There has been a rising level of scrutiny about the use of antibiotics and antimicrobials in animal agriculture. Some media reports would lead readers to believe that the use of antibiotics and antimicrobials can spur the development of resistance genes in humans making it more difficult to fight human illnesses.
Several layers of protection have been put in place to ensure antibiotics are used to keep animals healthy without harm to public health. The FDA, the U.S. Department of Agriculture (USDA), along with the veterinary community, animal health companies, producer organizations and other stakeholders have put in place several layers of human health protections during the past decade to reduce any risks associated with antibiotic use in animals.
It’s important for consumers to know that by law, no meat sold in the United States is allowed to contain antibiotic residues that violate FDA standards. Antibiotics used in beef cattle must go through a rigorous scientific testing process before being approved by FDA. This process assures animals remain healthy and the food supply remains safe.
The U.S. Department of Agriculture’s Food Safety & Inspection Service (FSIS) conducts tests to ensure beef products entering the food supply do not contain antibiotic levels that violate FDA standards. This testing protocol has been updated continuously since its inception in 1967.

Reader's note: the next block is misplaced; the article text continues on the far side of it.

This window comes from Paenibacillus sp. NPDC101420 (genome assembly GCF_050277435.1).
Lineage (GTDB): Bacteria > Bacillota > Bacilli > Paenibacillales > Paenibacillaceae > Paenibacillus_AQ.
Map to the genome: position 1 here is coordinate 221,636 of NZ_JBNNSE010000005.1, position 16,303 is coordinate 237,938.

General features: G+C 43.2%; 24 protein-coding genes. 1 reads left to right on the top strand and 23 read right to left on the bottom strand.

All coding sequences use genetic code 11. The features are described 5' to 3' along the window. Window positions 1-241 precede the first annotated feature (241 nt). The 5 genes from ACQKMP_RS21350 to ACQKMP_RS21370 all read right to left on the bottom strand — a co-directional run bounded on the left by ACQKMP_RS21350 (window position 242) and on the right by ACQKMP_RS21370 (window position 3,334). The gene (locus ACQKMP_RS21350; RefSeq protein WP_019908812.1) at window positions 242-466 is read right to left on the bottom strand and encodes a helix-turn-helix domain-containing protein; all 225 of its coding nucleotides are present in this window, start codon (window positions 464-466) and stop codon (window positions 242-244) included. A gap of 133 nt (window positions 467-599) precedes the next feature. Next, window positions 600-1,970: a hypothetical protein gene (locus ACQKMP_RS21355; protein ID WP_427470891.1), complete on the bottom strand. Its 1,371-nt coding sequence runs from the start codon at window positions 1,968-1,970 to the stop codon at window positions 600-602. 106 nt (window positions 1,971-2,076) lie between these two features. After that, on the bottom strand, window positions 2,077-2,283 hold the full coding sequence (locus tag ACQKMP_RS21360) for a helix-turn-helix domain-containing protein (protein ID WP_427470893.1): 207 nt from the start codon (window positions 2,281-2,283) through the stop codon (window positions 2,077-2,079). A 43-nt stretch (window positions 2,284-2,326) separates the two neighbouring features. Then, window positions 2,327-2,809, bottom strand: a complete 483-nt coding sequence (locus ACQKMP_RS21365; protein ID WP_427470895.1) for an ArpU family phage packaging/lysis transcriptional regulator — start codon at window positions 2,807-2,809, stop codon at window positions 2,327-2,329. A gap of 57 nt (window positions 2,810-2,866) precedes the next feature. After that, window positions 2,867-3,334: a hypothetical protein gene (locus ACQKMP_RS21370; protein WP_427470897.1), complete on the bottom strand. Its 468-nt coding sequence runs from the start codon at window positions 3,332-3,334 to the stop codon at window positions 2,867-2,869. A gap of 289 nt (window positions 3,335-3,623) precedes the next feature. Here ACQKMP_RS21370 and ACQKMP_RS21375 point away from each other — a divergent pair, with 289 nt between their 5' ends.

In August 2010, NCBA commented on FDA’s draft guidance document titled “Draft Guidance: The Judicious Use of Medically Important Antimicrobial Drugs in Food-Producing Animals; Availability.” Specifically, NCBA raised concerns with lack of scientific evidence FDA used in making determinations in the draft guidance. However, cattlemen remain committed to working with FDA on the concerns raised and on any issues regarding the use of antibiotics or antimicrobials in cattle.
Cattlemen have demonstrated a commitment to raising healthy cattle and judiciously using antibiotics and antimicrobials for decades by our own successful initiatives. The industry-led Beef Quality Assurance program (BQA) has been training cattle ranchers about the safe and appropriate use of antibiotics for more than two decades.